Thursday, February 26, 2015

Daughter of former Obama pastor sent to jail after new allegations surface

Daughter of former Obama pastor sent to jail after new allegations surface
By Chicago Tribune February 24, 2015 12:25 pm
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The daughter of the Rev. Jeremiah Wright, the former pastor of President Barack Obama, was sent to jail Monday by a federal judge who revoked her bond in a money laundering case.
Jeri Wright, 49, of Hazel Crest, was convicted last March of 11 corruption counts, including money laundering and lying to a grand jury, in a case tied to a state grant. Her father, a lightning rod in Obama's 2008 campaign, was not involved in the case.
Federal prosecutors on Monday argued that her bond should be revoked, alleging she had participated in a ghost payrolling scheme at a private company in Indiana after her money laundering conviction. She has not been charged based on the ghost payrolling allegations, but the judge ruled there was probable cause for such a case in Indiana.
U.S. District Judge Sue Myerscough rejected the argument by Wright's attorney that she had performed the work for the Indiana company and ordered her taken into custody.
Wright removed her earrings, handed them to her attorney and left the courtroom in handcuffs.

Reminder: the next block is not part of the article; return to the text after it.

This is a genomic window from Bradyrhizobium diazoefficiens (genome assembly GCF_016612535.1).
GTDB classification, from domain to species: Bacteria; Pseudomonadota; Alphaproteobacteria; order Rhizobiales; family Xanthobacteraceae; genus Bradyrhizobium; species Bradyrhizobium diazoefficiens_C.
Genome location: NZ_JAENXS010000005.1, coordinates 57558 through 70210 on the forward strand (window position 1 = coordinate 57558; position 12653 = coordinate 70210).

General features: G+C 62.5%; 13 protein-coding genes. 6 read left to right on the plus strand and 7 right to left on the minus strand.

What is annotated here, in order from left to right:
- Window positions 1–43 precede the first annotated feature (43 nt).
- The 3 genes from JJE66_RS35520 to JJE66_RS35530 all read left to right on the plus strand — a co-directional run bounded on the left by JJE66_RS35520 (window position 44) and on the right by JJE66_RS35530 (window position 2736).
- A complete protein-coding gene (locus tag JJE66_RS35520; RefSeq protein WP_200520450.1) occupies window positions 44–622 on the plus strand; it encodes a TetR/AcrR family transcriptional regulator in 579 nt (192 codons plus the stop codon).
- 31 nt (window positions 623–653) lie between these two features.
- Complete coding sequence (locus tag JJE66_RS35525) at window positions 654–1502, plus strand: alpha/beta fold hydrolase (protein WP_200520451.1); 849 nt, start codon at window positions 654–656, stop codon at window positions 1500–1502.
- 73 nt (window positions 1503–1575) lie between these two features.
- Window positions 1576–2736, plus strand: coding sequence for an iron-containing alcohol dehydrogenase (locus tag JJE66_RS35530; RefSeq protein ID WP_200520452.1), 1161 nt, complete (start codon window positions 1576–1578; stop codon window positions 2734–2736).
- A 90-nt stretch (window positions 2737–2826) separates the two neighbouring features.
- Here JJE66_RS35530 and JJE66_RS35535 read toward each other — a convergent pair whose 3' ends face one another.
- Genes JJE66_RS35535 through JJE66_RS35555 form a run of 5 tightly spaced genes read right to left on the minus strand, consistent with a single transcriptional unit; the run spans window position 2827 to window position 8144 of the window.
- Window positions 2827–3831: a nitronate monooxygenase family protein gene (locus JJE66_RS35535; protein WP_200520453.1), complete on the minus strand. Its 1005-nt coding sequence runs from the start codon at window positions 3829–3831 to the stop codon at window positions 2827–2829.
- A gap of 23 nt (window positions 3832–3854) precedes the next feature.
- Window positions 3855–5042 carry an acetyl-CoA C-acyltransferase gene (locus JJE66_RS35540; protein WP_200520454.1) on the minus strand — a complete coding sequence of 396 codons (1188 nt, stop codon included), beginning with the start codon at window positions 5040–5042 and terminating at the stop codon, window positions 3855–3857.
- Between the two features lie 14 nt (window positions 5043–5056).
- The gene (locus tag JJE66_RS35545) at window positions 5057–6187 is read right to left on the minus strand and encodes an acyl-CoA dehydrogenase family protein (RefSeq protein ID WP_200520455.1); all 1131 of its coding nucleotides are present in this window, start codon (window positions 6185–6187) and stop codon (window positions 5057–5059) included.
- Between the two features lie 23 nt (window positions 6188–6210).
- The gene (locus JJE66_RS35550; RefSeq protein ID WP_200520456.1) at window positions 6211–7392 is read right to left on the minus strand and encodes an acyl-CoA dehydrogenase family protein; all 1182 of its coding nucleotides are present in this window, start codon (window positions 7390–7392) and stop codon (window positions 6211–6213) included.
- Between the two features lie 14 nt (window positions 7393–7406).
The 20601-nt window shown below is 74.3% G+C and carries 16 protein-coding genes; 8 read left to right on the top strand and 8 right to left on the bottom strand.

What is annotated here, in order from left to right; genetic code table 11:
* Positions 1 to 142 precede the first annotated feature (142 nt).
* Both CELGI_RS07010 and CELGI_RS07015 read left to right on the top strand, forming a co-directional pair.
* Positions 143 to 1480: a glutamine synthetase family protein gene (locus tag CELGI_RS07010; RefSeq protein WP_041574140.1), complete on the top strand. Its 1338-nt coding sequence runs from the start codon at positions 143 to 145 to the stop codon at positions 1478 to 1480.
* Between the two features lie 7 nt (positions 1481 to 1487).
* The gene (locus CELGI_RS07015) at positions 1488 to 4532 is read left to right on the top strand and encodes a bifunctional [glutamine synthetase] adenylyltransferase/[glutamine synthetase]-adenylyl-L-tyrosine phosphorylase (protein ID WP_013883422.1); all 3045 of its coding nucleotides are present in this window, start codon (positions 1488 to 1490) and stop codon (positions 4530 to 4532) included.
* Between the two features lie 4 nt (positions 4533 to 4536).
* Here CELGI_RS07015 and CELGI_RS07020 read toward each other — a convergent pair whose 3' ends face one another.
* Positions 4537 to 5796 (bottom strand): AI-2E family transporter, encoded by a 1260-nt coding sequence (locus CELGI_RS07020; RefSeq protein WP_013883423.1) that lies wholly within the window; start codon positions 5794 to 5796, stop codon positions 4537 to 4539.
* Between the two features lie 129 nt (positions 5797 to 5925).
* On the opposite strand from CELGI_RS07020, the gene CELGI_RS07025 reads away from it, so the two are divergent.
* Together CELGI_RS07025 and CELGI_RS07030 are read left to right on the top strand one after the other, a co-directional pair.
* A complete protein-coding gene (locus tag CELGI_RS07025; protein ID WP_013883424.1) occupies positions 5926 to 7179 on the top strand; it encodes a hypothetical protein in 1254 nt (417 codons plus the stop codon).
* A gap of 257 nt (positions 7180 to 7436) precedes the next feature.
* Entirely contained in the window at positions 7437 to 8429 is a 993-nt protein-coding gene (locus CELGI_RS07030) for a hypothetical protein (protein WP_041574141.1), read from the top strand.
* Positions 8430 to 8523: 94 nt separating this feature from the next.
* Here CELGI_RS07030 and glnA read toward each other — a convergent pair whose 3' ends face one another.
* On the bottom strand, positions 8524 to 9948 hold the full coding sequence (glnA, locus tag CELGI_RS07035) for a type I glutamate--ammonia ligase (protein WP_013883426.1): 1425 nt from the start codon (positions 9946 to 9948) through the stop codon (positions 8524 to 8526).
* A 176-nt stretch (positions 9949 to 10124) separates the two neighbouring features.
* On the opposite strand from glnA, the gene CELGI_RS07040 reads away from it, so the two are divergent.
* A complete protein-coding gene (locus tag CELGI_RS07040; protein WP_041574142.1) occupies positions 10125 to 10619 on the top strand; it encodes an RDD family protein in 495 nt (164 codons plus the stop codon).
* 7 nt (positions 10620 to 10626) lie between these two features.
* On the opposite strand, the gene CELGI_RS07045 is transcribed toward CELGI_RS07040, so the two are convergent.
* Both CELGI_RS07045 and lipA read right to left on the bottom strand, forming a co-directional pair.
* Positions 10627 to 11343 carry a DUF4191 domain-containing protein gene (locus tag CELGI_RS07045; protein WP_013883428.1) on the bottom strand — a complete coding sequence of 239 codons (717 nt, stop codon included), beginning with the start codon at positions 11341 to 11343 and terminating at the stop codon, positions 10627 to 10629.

Her sentencing in the money laundering case was moved up to March 20. It had been set for April 3. In that case, she was accused of taking as much as $11,000 as part of a scam involving Regina Evans, the former Country Club Hills police chief, who was sentenced to five years in prison. Evans had acquired a $1.25 million state grant secured in part to train people in bricklaying and electrical skills, but she went on a spending spree.
Since Wright's conviction, she received $8,192 under the auspices of working at Berry Plastics in Franklin, Ind., prosecutors said. But Wright and others, including a former plant manager, were involved in a scheme in which she got paid as a temporary worker but actually didn't do anything, prosecutors said.
On Monday, Wright offered some emails containing sparse information in an attempt to buttress her position that she did do work, but Assistant U.S. Attorney Tim Bass quickly poked holes in the argument. That included quizzing a company comptroller, who testified on Friday and Monday that Wright wasn't a legitimate employee and was not seen at the small plant.
Bass said the Indiana allegations were similar to the money laundering case.
"She received the money, and she spent it," Bass said.
Wright's attorney, Victor Henderson, asked the judge to consider putting Wright on house arrest until she is sentenced in the money laundering case. Myerscough said she wanted to avoid revoking the bond, but she ruled Wright should be locked up. The judge said she would reconsider if evidence surfaced that showed Wright actually had done any work for the Indiana firm.

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